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The Psychoanalysis 3.0 Writing Group

Boys Will Be Girls: How “Peanuts Envy” Shows Us Who We’re Becoming

Gender-bending commercials index positive social change

By Jack Drescher, MD

Psychoanalysts tend to notice when the private experiences we explore in our clinical work—such as feelings about gender and gender differences—resonate with popular culture. And with this year's Super Bowl combatants about to be selected in this weekend's conference championship games, I am reminded of one particularly hilarious commercial from last year's game.

It featured a group of young men playing football with golden girl Betty White. She's playing badly, stumbling around the field and easily tackled. Her image, however, turns out to be a visual metaphor (bumbling, eighty-year old woman) for a young male player sorely in need of the kind of energy boost he can get only from the Snickers offered by her/his girlfriend. One bite and he's transformed. His athletic true male self appears and he shakes himself free in the secondary ready to receive a pass.

One successful gender-bending Snickers commercial spawned another. In Road Trip, we find Aretha Franklin in the back seat of a car with three young men, basically bitching about the heat. After slapping one of her fellow roadies in the front seat, the guy seated next to her says, "Jeff, eat a Snickers. Every time you get hungry you turn into a diva." Aretha takes a bite and turns into a young man, apparently now cured of his hypoglycemic irritability. Just in time, as it turns out, because the guy in the seat in front of him has been transformed by Snickers-less hunger into Liza Minelli who complains, "Will you get your knees out of the back of my seat?"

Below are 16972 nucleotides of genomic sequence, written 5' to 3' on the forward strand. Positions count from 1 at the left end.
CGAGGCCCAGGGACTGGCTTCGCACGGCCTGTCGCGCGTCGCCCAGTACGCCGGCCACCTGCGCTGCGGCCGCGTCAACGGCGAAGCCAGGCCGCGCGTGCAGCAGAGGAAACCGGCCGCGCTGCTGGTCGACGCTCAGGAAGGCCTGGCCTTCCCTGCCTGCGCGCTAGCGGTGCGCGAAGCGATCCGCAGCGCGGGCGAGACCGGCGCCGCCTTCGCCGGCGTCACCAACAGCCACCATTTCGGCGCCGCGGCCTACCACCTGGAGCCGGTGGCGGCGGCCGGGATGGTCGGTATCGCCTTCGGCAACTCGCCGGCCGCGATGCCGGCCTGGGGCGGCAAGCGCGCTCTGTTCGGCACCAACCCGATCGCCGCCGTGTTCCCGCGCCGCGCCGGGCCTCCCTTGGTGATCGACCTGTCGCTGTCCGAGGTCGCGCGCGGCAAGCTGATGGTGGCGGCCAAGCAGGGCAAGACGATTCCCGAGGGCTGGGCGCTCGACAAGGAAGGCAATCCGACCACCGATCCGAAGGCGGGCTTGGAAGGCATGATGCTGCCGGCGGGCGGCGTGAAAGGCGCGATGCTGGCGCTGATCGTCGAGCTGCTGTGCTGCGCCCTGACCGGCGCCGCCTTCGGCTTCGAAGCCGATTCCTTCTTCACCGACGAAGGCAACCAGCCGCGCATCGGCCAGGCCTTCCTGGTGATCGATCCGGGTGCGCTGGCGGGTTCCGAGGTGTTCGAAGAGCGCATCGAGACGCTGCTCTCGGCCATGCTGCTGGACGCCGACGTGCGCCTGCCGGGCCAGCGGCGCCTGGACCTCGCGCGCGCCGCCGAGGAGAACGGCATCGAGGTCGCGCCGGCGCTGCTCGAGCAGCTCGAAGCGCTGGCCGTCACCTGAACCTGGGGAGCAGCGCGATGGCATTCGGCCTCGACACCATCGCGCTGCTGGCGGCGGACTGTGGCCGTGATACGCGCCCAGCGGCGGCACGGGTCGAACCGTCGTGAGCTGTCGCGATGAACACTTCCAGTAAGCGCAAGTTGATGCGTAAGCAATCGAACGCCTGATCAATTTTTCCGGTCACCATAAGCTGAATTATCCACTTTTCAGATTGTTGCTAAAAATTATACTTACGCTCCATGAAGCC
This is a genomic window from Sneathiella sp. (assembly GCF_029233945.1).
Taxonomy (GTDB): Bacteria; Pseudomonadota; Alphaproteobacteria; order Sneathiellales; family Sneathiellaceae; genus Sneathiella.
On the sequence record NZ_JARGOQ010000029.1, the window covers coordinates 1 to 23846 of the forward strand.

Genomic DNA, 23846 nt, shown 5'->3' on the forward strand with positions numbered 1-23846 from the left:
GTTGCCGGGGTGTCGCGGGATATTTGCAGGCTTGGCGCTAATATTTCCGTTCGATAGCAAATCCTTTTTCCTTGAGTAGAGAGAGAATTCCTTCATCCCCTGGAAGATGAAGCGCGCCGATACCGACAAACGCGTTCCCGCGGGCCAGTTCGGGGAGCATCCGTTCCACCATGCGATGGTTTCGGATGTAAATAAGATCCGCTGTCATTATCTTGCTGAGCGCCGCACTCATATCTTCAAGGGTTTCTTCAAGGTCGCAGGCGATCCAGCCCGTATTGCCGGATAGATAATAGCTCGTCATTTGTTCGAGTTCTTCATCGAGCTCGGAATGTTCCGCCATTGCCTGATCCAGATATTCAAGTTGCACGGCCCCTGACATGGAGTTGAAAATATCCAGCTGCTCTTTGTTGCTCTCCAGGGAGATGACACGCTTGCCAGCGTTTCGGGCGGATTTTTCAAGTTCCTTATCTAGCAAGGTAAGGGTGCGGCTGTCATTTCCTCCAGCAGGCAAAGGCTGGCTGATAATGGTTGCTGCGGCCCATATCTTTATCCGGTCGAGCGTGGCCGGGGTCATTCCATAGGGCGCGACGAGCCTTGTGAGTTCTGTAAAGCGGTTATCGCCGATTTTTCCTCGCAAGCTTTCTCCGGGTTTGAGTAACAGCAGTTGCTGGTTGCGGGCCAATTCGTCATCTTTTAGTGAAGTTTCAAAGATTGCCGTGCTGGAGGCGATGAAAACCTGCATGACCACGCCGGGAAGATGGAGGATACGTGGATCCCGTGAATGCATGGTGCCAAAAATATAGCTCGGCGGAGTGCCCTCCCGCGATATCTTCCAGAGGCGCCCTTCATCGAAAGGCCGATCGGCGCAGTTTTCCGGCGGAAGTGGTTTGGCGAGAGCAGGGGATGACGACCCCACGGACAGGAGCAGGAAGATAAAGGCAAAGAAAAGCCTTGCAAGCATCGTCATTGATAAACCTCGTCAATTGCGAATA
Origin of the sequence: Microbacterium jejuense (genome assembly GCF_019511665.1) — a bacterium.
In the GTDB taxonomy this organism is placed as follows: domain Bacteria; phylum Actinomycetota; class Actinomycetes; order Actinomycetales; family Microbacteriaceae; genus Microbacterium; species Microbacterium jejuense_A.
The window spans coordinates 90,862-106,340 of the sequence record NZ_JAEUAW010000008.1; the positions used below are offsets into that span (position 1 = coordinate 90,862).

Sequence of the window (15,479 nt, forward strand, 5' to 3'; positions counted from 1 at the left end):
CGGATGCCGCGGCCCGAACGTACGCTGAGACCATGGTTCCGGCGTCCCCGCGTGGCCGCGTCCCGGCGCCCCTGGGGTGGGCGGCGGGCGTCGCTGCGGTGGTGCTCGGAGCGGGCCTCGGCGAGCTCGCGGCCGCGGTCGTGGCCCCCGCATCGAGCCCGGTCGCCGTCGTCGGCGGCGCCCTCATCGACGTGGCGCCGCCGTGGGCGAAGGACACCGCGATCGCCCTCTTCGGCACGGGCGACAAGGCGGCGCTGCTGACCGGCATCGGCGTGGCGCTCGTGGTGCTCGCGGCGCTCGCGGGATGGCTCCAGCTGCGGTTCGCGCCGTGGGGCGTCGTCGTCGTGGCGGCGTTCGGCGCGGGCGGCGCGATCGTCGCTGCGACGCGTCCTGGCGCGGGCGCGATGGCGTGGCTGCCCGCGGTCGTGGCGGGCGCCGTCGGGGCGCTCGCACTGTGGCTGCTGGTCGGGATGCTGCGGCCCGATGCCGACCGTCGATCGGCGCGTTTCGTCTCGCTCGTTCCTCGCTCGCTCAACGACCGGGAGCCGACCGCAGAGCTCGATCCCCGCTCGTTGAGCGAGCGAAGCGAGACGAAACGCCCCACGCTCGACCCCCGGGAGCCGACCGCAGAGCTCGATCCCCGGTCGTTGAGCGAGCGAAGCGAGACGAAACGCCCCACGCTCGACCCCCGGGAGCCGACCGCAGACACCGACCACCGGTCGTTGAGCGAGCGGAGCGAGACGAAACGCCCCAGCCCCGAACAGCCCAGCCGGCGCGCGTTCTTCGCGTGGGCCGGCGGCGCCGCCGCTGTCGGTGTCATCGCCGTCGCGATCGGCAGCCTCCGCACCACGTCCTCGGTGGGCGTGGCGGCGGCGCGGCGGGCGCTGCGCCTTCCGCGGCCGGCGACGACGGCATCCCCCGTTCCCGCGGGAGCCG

The presumably male audience for these commercials ate them up. Both have had millions of viewers on YouTube. What could it all mean?

Once upon a time the categories of man and woman were sharply delineated and being a man was defined as an absence of female traits—and vice versa for the definition of woman. In fact, the two genders were (and sometimes still are) defined as opposites. In some quarters suggesting even a hint of effeminacy to a macho male can still get you beaten up.

But the concept of bisexuality shook up earlier notions that divisions between men and women are so sharp. Bisexuality presumed that everyone had some soupçon of the other gender. And many people came to accept this idea when they thought about their own experience and the behavior of others.

By the 1960s, the feminist and gay rights movements further challenged conventional notions of gender. Women started taking on traditional male jobs (although we still say "female doctor") and gay people sought (and in many places have now obtained) the right to same-sex marriage.

And then in 1970, with a growing awareness of transgender people, the Kinks happily sang, "Girls will be boys and boys will be girls." Lola made it to the top ten hit parade in both the USA and the UK.

These commercials offer a glimpse into how much our ideas about gender have changed (Not to mention our evolving ideas about race, since Aretha turns into a white boy). Sharp distinctions between the sexes have been blurred and the best part about these changes is how they can make us sing, dance and laugh.

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About the author:
Jack Drescher, MD, is a Training and Supervising Analyst at the William Alanson White Institute in NYC. He is a Clinical Associate Professor of Psychiatry at New York Medical College and a member of the DSM-5 Workgroup on Sexual and Gender Identity Disorders. The author of Psychoanalytic Therapy and the Gay Man, he has written numerous scholarly articles and book chapters and edited a score of books dealing with gender and sexuality.

© 2011 Jack Drescher, All Rights Reserved

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About the Author

The Psychoanalysis 3.0 Writing Group is a network of forward-thinking psychoanalytic writers organized by Todd Essig, Ph.D. of the William Alanson White Institute.